within the Australian Professional standards for Teachers and elements within the quality

teaching framework, particularly by not integrating higher order thinking, metalanguage,

student direction and narrative, which would have strengthened the lesson plan (AITSL,

2016).

Even though the original lesson plan acknowledges the influence of Information and

Communication Technologies (ICT) on learning, it does not implement ICT in any activities

in the first lesson. Learning through technologies and activities gives rise to differentiation,

as Handa (2013) identifies that differentiated learning allows teachers to be flexible to work

with the student’s interests, learning needs and abilities. ICT may further promote effective

instructions, meeting the learning needs of all students, and enhancing learning for gifted and

talented students (Berman, Schultz, & Weber, 2012).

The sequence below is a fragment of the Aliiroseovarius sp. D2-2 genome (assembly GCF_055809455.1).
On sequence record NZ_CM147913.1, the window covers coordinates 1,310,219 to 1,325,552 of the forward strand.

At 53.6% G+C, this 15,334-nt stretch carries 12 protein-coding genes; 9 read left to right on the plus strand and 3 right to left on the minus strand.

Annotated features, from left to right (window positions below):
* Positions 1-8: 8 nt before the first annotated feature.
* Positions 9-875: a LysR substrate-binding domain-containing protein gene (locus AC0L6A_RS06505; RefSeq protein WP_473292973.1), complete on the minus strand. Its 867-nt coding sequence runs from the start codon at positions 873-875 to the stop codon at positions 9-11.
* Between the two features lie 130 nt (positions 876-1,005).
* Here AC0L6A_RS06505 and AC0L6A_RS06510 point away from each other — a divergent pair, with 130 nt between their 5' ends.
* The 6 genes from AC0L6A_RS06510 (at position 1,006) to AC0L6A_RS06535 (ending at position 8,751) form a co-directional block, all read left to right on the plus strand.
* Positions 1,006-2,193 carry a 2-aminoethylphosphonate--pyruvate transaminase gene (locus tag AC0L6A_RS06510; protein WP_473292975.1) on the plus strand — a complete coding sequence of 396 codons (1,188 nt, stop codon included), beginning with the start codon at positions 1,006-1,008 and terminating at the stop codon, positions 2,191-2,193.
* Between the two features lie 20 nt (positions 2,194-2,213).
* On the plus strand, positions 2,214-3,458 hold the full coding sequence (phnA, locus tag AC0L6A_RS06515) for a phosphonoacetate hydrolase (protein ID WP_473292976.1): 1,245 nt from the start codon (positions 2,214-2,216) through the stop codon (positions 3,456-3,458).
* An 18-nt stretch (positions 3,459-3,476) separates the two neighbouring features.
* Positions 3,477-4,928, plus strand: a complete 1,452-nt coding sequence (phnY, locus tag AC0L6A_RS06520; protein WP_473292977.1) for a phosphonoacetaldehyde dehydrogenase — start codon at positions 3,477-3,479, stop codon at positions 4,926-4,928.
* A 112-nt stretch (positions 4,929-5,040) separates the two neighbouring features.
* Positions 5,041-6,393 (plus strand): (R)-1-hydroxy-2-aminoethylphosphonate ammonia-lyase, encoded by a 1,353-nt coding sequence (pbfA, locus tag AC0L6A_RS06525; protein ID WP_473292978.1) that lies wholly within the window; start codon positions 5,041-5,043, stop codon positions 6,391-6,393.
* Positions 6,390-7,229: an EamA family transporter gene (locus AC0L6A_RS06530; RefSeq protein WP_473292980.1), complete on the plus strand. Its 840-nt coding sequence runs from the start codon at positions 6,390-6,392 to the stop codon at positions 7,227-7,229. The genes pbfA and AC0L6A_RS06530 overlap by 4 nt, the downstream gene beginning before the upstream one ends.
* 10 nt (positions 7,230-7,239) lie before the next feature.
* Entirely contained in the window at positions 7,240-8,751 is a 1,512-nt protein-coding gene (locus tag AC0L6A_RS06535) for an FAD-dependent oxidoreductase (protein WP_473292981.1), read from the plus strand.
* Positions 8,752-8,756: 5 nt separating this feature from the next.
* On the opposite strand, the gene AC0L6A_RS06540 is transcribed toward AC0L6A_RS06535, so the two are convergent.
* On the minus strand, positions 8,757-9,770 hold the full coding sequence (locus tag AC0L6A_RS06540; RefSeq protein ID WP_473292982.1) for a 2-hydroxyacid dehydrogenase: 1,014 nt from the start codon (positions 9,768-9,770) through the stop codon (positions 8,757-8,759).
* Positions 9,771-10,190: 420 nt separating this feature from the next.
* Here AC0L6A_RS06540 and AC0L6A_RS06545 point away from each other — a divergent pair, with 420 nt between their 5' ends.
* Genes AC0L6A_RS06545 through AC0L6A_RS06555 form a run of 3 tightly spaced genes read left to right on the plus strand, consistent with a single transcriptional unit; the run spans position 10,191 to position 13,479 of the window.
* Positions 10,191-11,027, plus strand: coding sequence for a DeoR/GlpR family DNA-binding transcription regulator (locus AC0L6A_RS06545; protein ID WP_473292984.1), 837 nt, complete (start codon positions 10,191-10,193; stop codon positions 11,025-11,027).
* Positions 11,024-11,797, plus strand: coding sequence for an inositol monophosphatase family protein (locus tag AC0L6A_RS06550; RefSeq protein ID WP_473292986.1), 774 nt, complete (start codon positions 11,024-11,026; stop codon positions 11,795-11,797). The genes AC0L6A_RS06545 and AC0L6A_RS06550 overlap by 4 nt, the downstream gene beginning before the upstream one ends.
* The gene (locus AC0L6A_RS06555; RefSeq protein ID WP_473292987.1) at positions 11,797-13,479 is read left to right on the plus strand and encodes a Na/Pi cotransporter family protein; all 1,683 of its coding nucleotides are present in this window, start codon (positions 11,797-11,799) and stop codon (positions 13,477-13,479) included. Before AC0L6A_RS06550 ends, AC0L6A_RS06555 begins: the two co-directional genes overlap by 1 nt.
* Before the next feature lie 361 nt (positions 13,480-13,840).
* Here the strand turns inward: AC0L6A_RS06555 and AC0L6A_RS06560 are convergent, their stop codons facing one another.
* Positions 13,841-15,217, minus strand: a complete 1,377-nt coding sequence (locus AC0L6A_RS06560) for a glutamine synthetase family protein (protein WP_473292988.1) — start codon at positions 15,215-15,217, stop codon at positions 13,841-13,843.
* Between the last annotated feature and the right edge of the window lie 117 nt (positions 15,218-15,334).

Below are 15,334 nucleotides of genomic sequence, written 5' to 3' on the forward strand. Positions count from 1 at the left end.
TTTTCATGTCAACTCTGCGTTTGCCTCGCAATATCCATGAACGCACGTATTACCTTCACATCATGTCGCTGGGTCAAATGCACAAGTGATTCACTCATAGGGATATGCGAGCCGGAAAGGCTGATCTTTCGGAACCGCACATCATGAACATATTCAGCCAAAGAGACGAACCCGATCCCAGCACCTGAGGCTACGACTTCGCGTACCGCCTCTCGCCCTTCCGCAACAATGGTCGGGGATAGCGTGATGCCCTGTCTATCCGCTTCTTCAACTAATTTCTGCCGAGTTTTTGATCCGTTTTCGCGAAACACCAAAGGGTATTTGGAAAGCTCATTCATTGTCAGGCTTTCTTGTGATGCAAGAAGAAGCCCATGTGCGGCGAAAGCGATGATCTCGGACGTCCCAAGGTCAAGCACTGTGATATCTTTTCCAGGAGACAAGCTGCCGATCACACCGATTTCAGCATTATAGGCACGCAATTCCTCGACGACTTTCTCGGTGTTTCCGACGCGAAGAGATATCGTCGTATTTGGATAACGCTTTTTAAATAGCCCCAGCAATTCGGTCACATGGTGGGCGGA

The modified lesson plan allows for group based learning, increasing perceived support

amongst students (French, Walker, & Shore, 2011). The benefit of group work for students is

extensive on both a social and academic level (Beccaria, Kek, Huijser, Rose, & Kimmins,

2014). Group work allows students to develop a greater awareness of group dynamics and

processes, they develop leadership skills, critical thinking, communication, social skills,

problem-solving skills, and develop personal growth and peer support networks (Beccaria,

Kek, Huijser, Rose, & Kimmins, 2014). It also allows students to develop responsibility and